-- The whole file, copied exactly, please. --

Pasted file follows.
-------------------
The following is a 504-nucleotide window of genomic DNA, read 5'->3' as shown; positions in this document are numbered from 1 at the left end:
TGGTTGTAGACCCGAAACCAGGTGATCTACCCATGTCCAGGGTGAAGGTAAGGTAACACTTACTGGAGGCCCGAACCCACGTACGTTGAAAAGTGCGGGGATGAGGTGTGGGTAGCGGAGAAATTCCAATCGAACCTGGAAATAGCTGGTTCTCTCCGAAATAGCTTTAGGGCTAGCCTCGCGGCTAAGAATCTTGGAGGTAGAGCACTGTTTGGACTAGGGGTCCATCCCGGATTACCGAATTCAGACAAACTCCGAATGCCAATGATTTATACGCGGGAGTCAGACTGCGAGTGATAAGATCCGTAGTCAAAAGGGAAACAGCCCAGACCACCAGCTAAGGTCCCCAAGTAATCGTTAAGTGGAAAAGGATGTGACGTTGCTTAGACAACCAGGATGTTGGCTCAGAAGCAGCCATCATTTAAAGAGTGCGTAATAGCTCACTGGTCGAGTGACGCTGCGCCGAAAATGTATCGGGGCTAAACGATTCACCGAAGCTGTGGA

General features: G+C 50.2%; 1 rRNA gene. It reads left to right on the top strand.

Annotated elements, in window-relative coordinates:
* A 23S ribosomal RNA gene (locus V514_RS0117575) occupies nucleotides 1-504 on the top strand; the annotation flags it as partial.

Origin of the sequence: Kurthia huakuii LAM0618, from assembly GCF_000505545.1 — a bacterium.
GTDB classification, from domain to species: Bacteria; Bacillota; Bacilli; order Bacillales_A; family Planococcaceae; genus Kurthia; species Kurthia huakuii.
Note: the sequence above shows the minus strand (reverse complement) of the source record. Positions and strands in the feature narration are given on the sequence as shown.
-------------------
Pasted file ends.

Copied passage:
The following is a 504-nucleotide window of genomic DNA, read 5'->3' as shown; positions in this document are numbered from 1 at the left end:
TGGTTGTAGACCCGAAACCAGGTGATCTACCCATGTCCAGGGTGAAGGTAAGGTAACACTTACTGGAGGCCCGAACCCACGTACGTTGAAAAGTGCGGGGATGAGGTGTGGGTAGCGGAGAAATTCCAATCGAACCTGGAAATAGCTGGTTCTCTCCGAAATAGCTTTAGGGCTAGCCTCGCGGCTAAGAATCTTGGAGGTAGAGCACTGTTTGGACTAGGGGTCCATCCCGGATTACCGAATTCAGACAAACTCCGAATGCCAATGATTTATACGCGGGAGTCAGACTGCGAGTGATAAGATCCGTAGTCAAAAGGGAAACAGCCCAGACCACCAGCTAAGGTCCCCAAGTAATCGTTAAGTGGAAAAGGATGTGACGTTGCTTAGACAACCAGGATGTTGGCTCAGAAGCAGCCATCATTTAAAGAGTGCGTAATAGCTCACTGGTCGAGTGACGCTGCGCCGAAAATGTATCGGGGCTAAACGATTCACCGAAGCTGTGGA

General features: G+C 50.2%; 1 rRNA gene. It reads left to right on the top strand.

Annotated elements, in window-relative coordinates:
* A 23S ribosomal RNA gene (locus V514_RS0117575) occupies nucleotides 1-504 on the top strand; the annotation flags it as partial.

Origin of the sequence: Kurthia huakuii LAM0618, from assembly GCF_000505545.1 — a bacterium.
GTDB classification, from domain to species: Bacteria; Bacillota; Bacilli; order Bacillales_A; family Planococcaceae; genus Kurthia; species Kurthia huakuii.
Note: the sequence above shows the minus strand (reverse complement) of the source record. Positions and strands in the feature narration are given on the sequence as shown.